Be very careful, then, how you live—not as unwise but as wise, making the most of every opportunity, because the days are evil.

Ephesians 5:8-16 (italics added)

In other words, our involvement in culture is an “in-the-world-not-of-it” variety, in which we choose to expose the fruitless deeds of the culture rather than ignore them while we look for truth.   Part of living in a truth-suppressing culture is shining the light of Christ into each situation (and media stream) we see.

This is holy obedience.  This is faithfulness to Christ. This is believing that our weakness is transformed into strength by His redemption.

Questions we should not ask ourselves are:

  1. How much can I handle?
  2. Is the engagement worth the content?
  3. Will knowing about this increase my street cred with unbelievers?

The prayers we should offer are:

  1. Lord, what do you want me to do in this moment?
  2. Help me to see my weakness, and rely on your strength for courage.
  3. Guide me to holiness and love that will transform my perspective, my soul, and the lives of those around me.
  4. Guide me through Your Word to know the next steps in this conversation.

This could mean engaging in cultural streams with content depending on the context and the leading.  This kind of engagement involves dogged reliance on Scripture, prayer, the Holy Spirit, and the communion of believers to guide our interactions and conversations about culture as we encounter it.  It involves the recognition that we sometimes have to sacrifice our own fleshly desires or pseudo-spiritual comfort-fear to clearly communicate the Gospel.

And it also involves humbly listening to those closest to you when they rebuke you (thanks, sweetheart).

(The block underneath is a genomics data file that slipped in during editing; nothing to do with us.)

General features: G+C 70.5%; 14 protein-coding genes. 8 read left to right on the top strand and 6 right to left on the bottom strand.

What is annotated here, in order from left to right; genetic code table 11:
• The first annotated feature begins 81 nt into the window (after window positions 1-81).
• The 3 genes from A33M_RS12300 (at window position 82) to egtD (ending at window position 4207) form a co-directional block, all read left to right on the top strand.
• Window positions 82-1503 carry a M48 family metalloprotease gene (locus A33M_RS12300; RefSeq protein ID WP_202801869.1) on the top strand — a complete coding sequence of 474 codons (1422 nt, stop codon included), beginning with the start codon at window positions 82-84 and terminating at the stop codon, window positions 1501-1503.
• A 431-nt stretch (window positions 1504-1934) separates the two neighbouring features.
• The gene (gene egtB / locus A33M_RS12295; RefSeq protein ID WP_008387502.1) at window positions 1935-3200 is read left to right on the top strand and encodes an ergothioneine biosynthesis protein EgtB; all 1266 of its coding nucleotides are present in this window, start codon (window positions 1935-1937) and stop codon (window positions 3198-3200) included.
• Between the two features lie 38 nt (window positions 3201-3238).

black mirrors | commodifying the wondrous

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Technology is necessary, potent, and ubiquitous.  A large amount of way more qualified people than myself have talked about technology and it’s effects – positive and negative – on the flesh-and-blood constructs that use it.  But recently and ironically, a TV show brought to mind some very necessary, potent, and ubiquitous (if not easily recognized) ideas related to technology, and I wanted to share it with you.  Because that’s what we do here.

Black Mirror, created by Charlie Brooker, is an exploration of the darker side of man’s relationship with technology.  Each of the two seasons features three episodes of about an hour’s length, exploring everything from manipulating crowd-mentality to numbing grief with the aid of social media.  Brooker is a gifted creator, and this show is generally top-notch – writing, acting, cinematography, etc. (although some episodes are definitely more convincing then others).  It delivers the complex and dissatisfying punchlines, for the most part, breathtakingly.  Fair warning – the content is very raw, though not unnecessary in communicating the point.